What do you think that break even point might be?
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Old 01-12-2009, 06:28 PM
 
Location: appleton, wi
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Quote:
Originally Posted by EscapeCalifornia View Post

What do you think that break even point might be?
Hard to say. Even here in the land of affordable living (WI), we paid $19010.80 for day care last year (two kids). We both have professional jobs so we come out much further ahead by working. Using someone's example above of $300/week (or $14400 annually) for a professional daycare, I'd guess that if the second income is over $20K net you might be better off working.

Another thing to consider is how difficult it may be for that second spouse to get into the professional workforce after taking years off. Not that I value work over kids, entirely the opposite. But it's hard enough sometimes when you're already there! Seems like employers really have a thing for fresh grads So if it's close and you have child care that you can be happy with, might be wise to work.
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Old 01-12-2009, 07:14 PM
 
Location: Hollywood North
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Quote:
Originally Posted by yo vanilla View Post
Another thing to consider is how difficult it may be for that second spouse to get into the professional workforce after taking years off. Not that I value work over kids, entirely the opposite. But it's hard enough sometimes when you're already there! Seems like employers really have a thing for fresh grads So if it's close and you have child care that you can be happy with, might be wise to work.
This is very true. I've seen this numerous times. The stay at home parent is ready to go back to work only to realize it is not that easy after being out of the game for several years.
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Old 01-13-2009, 09:07 AM
 
Location: Grosse Ile Michigan and Sometimes Orange County CA
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You also have to factor in the value of the impact on your children. What is it worth to have a stranger there for their first steps, first words, or to have your child bonded to a stranger?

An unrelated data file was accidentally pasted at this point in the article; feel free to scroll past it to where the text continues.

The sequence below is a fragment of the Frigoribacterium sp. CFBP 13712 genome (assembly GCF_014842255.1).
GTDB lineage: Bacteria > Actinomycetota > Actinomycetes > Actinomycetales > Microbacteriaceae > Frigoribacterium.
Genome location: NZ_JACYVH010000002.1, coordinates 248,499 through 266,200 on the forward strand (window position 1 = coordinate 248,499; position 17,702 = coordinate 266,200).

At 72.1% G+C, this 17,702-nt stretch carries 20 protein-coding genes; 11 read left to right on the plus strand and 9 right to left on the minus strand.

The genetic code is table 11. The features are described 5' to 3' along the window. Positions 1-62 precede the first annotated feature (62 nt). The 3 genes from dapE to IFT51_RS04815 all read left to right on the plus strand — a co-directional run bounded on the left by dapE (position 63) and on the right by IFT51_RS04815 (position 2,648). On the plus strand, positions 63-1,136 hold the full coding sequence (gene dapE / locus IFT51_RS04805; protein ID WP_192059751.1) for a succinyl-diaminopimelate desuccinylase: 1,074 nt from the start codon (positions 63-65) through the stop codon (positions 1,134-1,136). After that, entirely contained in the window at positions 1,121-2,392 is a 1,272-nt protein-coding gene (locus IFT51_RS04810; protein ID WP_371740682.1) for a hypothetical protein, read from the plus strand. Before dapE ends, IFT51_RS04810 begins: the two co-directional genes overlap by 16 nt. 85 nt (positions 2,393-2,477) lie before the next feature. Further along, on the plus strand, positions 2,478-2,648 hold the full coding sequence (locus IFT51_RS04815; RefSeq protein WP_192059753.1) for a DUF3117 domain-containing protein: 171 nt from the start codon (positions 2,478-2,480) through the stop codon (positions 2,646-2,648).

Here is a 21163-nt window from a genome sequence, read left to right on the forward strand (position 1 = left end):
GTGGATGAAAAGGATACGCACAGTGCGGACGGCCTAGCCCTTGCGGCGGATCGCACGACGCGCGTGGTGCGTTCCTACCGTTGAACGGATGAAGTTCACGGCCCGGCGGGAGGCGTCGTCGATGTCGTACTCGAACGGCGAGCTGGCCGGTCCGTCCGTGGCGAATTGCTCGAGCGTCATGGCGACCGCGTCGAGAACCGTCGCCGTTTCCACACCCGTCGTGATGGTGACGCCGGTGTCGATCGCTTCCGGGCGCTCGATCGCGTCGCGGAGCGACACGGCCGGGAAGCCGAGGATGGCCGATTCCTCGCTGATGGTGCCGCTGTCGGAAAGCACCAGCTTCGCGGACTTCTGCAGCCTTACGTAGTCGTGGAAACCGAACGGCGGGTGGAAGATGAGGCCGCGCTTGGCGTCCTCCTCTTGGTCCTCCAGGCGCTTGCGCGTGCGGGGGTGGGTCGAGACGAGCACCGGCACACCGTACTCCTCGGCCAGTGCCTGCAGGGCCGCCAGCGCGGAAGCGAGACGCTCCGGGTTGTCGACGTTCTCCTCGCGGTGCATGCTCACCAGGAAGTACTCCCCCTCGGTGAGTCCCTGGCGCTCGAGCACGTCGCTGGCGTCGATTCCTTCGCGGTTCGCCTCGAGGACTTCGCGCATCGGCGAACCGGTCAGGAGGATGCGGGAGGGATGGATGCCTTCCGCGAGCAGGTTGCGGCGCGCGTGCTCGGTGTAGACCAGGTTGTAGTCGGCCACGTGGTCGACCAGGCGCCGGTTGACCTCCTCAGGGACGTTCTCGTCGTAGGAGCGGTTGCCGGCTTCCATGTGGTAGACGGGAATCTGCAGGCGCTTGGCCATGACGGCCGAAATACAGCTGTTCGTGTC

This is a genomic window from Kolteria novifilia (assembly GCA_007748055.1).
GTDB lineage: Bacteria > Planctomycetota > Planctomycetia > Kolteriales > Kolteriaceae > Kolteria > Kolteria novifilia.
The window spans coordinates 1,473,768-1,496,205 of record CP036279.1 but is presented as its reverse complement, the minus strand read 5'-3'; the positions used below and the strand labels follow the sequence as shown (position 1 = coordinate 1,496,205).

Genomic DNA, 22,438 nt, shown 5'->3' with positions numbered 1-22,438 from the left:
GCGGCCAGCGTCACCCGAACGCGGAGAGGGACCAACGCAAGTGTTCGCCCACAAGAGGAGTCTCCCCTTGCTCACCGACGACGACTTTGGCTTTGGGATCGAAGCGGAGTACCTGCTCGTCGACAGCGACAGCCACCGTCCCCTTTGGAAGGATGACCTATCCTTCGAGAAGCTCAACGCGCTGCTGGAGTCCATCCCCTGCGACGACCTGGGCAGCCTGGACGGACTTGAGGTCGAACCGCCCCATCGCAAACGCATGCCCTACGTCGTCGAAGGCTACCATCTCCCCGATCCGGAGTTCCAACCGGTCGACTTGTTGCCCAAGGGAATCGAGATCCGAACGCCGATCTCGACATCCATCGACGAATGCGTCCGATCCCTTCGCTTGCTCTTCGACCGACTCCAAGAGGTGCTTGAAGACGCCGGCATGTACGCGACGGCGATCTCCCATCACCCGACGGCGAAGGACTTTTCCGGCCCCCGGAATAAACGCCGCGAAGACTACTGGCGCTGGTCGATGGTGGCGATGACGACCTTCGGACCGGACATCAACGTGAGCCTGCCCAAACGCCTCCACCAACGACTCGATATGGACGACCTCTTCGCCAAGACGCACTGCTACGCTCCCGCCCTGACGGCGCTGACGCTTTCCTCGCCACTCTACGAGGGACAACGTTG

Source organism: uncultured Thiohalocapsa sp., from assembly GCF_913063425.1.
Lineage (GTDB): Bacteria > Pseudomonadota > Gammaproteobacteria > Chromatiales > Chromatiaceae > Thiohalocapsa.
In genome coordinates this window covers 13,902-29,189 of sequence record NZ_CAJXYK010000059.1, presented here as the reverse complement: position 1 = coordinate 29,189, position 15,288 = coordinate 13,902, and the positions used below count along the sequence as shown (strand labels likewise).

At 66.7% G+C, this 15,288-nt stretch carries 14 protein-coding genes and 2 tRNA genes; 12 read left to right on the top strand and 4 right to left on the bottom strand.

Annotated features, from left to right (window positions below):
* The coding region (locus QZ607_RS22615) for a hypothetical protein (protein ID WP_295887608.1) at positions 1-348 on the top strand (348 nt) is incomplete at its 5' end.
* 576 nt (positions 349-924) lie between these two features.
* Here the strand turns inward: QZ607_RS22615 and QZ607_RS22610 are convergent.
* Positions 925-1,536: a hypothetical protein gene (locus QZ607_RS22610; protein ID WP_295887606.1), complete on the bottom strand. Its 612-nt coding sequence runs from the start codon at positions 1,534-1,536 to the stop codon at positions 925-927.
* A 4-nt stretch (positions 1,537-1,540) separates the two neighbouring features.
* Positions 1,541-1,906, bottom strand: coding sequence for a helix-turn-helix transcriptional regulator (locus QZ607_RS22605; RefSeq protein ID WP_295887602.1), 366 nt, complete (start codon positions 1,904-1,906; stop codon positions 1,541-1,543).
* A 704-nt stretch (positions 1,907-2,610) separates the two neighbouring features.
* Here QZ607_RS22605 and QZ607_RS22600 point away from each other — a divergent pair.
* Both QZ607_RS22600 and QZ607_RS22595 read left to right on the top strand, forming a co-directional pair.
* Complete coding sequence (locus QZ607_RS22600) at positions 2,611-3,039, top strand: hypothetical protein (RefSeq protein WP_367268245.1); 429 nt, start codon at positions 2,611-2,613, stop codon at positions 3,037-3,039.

On a strcitly financial basis, you need to look at:

After tax income.
Medical benefits if your employer does not cover family.

vs.
child care
dry cleaning
lunches or other meals at work
gasoline
housecleaning
extra cellular telephone. (you can scrap the cell phone if you stay at home, but most will not want to).

Added expenses for care when your child is out of school, sick or your care provider is sick or otherwise unavailble.

For us, it was a push when my wife was making $33,000/year, but we had two kids (then three, then four, then five).

There is a lot of hassle factors that you cannot value. The hassle of finding care providers when you need to change (it is very rare to have only one provider for their entire childhood). The hassle of dealing with getting things done during the day. (E.G. who will meet the plumber when he comes? or who will take in an pick up dry cleaning, do banking, get the car smogged, etc.) Who will take your child to various doctor and dentist appointments? When they are in school who will attend the dance, song, or speech performances and awards ceremonies at 3 p.m.? Are you going to pay someone to go sit through those terminally boring recitals at some elementary school? Are you going to leave your child totally unsupported at such events?